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any years ago sailor ships were the main means of transportation used to help people travel around the world and most important trade goods from one end to another. A good portion of the ships that have sailed on Earth’s waters ended up at the bottom of oceans due to hostile actions or natural catastrophes. Only a few well-preserved ships are kept in naval museums, whilst most rest at the bottom of the ocean.

An interesting archeological discovery took place during construction work in Tallinn, Estonia. Whilst workers were digging to construct the foundation for a new building, they discovered an 80-foot-long vessel that is thought to be a Hanseatic cog from the 13th century.

The ship was found 1.5m underground at a site near Tallinn harbor, close to the former mouth of the Härjapea River — a waterway that no longer exists (Source: Mihkel Tammet/Pen News)

The hull of the vessel had been discovered to be almost intact and very well preserved in the ground compared to other similar ships discovered in the past. Archaeologist Mihkel Tammet has done a dendrochronology test on the wood and the results show that the shipwreck dates back to 1298.

“It is built using massive oak logs and planks. The ship has overlapping planking, sealed with animal hair and tar. We have found wool material used for packing, we have also found some tools and fragments of medieval leather shoes. Excavations are ongoing and we hope to find more. This area was still under the sea in the 18th century,” (Quote by Mihkel Tammet)

Based on historical data, despite the strange location where the shipwreck was discovered, in the 18th century, this location was still underwater and it was only reformed in the early 20th century for infrastructure to be developed. The location itself is quite close to Tallinn harbor. In 2008 another similar wreck had been discovered only 50 meters away.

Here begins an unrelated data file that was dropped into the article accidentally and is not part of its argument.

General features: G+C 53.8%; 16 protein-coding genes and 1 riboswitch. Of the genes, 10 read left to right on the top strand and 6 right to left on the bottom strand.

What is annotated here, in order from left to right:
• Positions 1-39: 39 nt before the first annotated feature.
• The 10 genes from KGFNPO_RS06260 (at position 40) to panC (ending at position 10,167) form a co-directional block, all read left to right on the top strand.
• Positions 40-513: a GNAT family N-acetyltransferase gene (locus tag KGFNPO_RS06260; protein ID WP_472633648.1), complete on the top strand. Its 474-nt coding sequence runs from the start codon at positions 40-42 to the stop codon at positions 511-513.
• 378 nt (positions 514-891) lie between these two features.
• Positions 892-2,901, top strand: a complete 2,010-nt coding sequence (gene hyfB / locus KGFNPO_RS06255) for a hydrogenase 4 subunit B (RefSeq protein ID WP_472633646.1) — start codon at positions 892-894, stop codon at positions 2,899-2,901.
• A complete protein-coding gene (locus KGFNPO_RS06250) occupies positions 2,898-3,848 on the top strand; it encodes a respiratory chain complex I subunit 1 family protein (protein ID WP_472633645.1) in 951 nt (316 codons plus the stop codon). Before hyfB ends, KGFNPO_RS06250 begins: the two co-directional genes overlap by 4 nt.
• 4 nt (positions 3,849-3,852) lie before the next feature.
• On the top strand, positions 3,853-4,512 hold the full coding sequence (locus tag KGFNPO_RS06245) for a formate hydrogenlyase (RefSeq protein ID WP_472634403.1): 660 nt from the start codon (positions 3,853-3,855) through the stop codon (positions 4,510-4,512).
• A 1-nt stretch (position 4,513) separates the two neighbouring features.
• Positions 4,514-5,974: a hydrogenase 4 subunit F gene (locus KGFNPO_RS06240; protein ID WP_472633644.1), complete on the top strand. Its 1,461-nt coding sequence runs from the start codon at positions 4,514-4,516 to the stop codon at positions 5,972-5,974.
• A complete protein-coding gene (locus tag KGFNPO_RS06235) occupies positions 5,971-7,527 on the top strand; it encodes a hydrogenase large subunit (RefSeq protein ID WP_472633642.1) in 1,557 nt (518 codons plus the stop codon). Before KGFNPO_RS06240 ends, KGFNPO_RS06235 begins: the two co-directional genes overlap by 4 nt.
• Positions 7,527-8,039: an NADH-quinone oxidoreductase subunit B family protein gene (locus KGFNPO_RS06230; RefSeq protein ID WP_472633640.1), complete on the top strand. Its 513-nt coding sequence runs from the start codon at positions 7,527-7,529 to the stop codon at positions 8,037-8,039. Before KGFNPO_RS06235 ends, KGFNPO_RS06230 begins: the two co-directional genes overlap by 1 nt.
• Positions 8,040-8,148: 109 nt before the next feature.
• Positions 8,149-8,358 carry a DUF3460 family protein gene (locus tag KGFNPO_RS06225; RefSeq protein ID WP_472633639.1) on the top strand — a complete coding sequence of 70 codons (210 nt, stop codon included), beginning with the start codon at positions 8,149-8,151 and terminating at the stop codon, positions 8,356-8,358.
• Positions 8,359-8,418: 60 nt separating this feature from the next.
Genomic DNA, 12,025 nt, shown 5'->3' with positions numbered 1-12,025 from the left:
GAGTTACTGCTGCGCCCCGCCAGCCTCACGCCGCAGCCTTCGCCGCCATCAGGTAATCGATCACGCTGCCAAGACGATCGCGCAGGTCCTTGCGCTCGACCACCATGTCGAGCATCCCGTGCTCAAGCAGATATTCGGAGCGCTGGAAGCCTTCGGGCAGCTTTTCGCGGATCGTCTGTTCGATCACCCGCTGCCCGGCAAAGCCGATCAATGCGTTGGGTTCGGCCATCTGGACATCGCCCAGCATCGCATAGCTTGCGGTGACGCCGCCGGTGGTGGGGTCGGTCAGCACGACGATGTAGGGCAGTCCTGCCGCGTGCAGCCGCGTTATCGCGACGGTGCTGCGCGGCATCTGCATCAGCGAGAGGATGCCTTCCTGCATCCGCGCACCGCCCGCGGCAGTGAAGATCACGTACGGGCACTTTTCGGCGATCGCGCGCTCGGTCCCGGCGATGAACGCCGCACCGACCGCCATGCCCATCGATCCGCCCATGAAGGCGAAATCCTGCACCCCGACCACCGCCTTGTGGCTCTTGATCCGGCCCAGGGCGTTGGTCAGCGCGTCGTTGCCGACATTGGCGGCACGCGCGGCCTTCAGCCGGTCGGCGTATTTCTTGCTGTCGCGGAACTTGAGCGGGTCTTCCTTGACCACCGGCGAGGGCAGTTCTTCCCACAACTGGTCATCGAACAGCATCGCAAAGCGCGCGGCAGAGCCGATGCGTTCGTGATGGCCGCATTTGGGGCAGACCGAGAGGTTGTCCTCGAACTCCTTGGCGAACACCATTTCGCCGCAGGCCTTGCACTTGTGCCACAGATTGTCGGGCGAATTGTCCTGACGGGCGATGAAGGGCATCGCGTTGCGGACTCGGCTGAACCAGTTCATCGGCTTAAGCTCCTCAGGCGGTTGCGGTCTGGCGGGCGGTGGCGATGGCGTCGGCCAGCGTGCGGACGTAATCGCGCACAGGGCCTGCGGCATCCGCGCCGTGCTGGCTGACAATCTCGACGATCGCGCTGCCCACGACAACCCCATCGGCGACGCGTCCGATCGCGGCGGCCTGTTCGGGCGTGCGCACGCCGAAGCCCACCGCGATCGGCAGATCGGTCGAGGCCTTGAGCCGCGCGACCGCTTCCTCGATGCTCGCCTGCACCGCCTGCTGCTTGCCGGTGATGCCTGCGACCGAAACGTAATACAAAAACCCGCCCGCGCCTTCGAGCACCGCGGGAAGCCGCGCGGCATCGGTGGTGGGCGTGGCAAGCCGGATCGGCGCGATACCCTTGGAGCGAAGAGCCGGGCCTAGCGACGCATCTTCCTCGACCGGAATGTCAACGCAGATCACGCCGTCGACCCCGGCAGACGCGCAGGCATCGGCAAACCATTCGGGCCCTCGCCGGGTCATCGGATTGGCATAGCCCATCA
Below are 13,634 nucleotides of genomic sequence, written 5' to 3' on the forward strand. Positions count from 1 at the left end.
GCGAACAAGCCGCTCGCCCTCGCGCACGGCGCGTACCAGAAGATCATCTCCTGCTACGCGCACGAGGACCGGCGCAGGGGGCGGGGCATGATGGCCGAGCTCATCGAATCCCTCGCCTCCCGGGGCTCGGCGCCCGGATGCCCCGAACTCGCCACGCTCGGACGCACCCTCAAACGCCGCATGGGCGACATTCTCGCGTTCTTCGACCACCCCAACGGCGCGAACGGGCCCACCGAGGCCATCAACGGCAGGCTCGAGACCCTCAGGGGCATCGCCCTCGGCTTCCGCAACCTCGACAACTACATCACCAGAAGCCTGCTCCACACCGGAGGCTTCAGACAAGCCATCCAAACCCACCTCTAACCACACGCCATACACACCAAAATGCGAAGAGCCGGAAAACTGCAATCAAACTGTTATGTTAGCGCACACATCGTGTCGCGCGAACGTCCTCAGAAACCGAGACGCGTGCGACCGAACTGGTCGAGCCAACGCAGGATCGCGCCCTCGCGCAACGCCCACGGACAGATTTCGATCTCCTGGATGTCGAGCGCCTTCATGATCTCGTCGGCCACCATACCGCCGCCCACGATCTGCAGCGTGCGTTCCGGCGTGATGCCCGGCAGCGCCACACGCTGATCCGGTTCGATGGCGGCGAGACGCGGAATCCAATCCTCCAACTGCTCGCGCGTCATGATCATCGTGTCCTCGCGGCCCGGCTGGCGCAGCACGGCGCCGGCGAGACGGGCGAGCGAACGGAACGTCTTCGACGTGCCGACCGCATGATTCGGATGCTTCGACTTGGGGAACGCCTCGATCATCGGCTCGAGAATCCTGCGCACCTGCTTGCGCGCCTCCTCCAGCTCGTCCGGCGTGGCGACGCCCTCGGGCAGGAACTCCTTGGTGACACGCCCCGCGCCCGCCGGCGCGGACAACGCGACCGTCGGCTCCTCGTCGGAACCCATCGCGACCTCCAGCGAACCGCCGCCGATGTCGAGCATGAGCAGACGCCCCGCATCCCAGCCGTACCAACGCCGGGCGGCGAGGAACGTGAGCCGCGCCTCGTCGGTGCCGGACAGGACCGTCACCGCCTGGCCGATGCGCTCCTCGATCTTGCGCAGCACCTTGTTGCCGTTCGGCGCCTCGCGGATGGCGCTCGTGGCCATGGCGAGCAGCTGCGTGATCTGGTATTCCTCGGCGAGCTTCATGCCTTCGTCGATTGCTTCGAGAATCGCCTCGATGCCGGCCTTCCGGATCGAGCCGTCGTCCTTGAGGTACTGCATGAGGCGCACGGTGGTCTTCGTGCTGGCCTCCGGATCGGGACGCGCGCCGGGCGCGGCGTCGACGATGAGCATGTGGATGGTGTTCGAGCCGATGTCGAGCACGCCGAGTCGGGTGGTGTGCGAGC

The ship was found 1.5m underground, showing that despite the age of the ship, the wreck itself may have not been as old as experts may think. Mihkel Tammet thinks that the ship could have been the victim of underwater sand ridges that were difficult to map as they frequently changed their location due to ice drifts and storms. There was no technology at the time to allow sailors to identify such ridges.

What is very interesting about this ship is that it has been identified as part of the Hanseatic League, a powerful trading network stretching from England to Russia. During the 13th century, this league had arguably one of the largest economical powers in the world from trading goods and luxuries. Ships that were part of this league were made to last hundreds of years and resist countless storms.

A representative of the company EHC Lootsi OÜ confirmed that the ship was found on their land but provided no further comment. It is predicted that the construction of the new office building will be delayed at least two months until the whole ship gets unearthed and carefully moved to a different location. It is very interesting to see such discoveries and how long they last surprisingly.

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